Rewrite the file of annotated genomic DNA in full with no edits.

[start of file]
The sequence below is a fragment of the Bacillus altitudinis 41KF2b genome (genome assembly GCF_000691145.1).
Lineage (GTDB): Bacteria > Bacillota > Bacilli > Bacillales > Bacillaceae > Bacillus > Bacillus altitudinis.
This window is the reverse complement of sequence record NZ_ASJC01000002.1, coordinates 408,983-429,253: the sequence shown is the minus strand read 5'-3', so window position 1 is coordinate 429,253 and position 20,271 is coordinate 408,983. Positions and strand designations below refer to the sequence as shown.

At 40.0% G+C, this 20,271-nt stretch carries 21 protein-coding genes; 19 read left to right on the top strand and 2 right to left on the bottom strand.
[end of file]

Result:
The sequence below is a fragment of the Bacillus altitudinis 41KF2b genome (genome assembly GCF_000691145.1).
Lineage (GTDB): Bacteria > Bacillota > Bacilli > Bacillales > Bacillaceae > Bacillus > Bacillus altitudinis.
This window is the reverse complement of sequence record NZ_ASJC01000002.1, coordinates 408,983-429,253: the sequence shown is the minus strand read 5'-3', so window position 1 is coordinate 429,253 and position 20,271 is coordinate 408,983. Positions and strand designations below refer to the sequence as shown.

At 40.0% G+C, this 20,271-nt stretch carries 21 protein-coding genes; 19 read left to right on the top strand and 2 right to left on the bottom strand.